Product Management

trouble in the middle of the room

I have this big color laser printer. You know the kind – its about the size of a large old fashioned tv set, and about as heavy. Its sitting in the middle of my office. On the floor. Its been there for over a month. Its in a spot where I actually have to walk around it to answer the phone, or to get on my elliptical trainer, and I makes it difficult to pace the way I prefer when on conference calls.

So why is it still there? Cause I don’t really know what to do with it. I don’t want this giant to take up the space where my current printer is. Its too nice to get rid of. I don’t feel like taking the 15 minutes to hook it up.

This is exactly the kind of thing that happens in most product development cycles. These problems. That everyone knows about, but doesn’t exactly know what to do about.

And there’s the opportunity right there to make the difference between good and great. Find those things littered around the floor. Sometimes they are UI issues. Sometimes its a feature that’s lacking. Or the fact that the customer research says everyone wants green and you have blue. Or the fact that the licensing isn’t (and won’t be) in place. Don’t ignore them. Make it an absolute virtue to say – hey look everyone – theres this stupid printer in the middle of the @*#&^@ floor.

You may catch some heat, at first. In some companies I’ve worked for, the pressure to ignore these things gets greater as you go up the hierarchy (I’ve never been able to understand this, and its one reason I find consulting to suit me). But ultimately, if you can be part of a team, that will never pass a printer in the middle of the floor without deciding what to do about it and then doing it, you will do great things.

The Virtues of Looking for Trouble

Rarely do products fail for reasons that were not known and predicted by at least someone on the team. Frequently we find that these concerns were glossed over because, for a variety of (often compelling) reasons, bad news was not welcome at the meeting.

How does one seek out trouble? The short answer is that anyplace there is vagueness, worry, or unexpected or disconfirming information, it should be a high priority to check it out. But often this does not happen.

What are the reasons? There are 3 main reasons, and many minor ones.

Here are the biggies:

1. Passionate belief in the product such that disconfirming information is ignored or explained away without serious consideration. This is a common reaction to market research results that do not meet expectations.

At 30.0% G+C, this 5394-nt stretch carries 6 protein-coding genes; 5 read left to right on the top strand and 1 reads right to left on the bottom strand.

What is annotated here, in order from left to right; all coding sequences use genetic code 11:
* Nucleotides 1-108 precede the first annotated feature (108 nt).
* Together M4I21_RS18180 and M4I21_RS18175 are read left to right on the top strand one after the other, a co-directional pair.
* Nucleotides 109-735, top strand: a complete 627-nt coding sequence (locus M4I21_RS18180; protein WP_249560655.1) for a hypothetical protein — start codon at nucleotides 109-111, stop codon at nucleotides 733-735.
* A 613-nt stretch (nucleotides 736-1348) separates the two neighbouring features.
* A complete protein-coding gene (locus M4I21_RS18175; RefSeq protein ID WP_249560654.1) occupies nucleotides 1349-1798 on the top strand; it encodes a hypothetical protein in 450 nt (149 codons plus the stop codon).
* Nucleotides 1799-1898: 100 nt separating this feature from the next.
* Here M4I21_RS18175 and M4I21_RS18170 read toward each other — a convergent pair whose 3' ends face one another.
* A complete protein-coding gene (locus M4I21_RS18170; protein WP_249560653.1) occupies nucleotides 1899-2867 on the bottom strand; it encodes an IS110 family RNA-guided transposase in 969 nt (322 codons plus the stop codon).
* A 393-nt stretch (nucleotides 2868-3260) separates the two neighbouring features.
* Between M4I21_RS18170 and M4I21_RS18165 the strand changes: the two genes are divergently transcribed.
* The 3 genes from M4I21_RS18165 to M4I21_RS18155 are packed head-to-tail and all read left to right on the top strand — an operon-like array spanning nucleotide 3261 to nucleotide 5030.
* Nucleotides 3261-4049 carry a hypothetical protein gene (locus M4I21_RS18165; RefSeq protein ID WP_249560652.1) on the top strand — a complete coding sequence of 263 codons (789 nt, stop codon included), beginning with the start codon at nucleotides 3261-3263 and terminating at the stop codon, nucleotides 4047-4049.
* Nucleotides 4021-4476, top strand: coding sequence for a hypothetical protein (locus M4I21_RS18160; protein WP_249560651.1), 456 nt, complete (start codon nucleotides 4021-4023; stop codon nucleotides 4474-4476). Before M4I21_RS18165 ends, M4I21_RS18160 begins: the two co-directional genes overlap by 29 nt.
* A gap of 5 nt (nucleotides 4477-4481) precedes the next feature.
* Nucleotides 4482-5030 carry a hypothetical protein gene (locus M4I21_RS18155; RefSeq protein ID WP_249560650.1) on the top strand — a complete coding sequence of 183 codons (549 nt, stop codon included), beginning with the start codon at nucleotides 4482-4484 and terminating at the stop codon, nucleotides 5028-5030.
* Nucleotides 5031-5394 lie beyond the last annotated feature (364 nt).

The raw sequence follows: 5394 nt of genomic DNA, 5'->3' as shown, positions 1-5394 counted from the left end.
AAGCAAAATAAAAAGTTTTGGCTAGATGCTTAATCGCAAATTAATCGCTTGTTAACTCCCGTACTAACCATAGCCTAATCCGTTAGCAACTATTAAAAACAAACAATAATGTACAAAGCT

2. Management pressure. There are organizations (believe it or not!) where the culture simply does not admit bad news. Blame is rampant and fierce, and no reasonable person wants to be hit with it.

3. The need for speed – sometimes there’s just so much going on that the team just puts its concerns on the back burner to be dealt with “eventually”.

The remedies

1. Sophistication

Its important that the team be infused with an appreciation of the value of trouble seeking. That trouble managed eary can make a product better, faster and more profitable. It supports and maximizes success. Trouble managed late is simply firefighting. It is beating off failure rather than actively pursuing success.

2. Humility

Sometimes we all make mistakes. Accept it as inevitable, accept mistakes as part of a creative, fast moving, accept it as a virtue. Learn that the wisest and smartest and most successful person is the one who is able to coolly evaluate their current status in order to go further.

3. Shared Trust and Respect

A team that has a deep, shared sense of trust and respect will find it easy to bring problems to the table and get great solutions. Teams that lack these traits make it awkward to bring problems into focus, or admit (gasp!) mistakes, or make the price of this a big pile of blame. So problems remain hidden.
When you believe your team is good, dedicated and focused, you know that they bring problems to the table to get the fastest, smartest solution that the full team can deliver. A good team rewards bad news found early.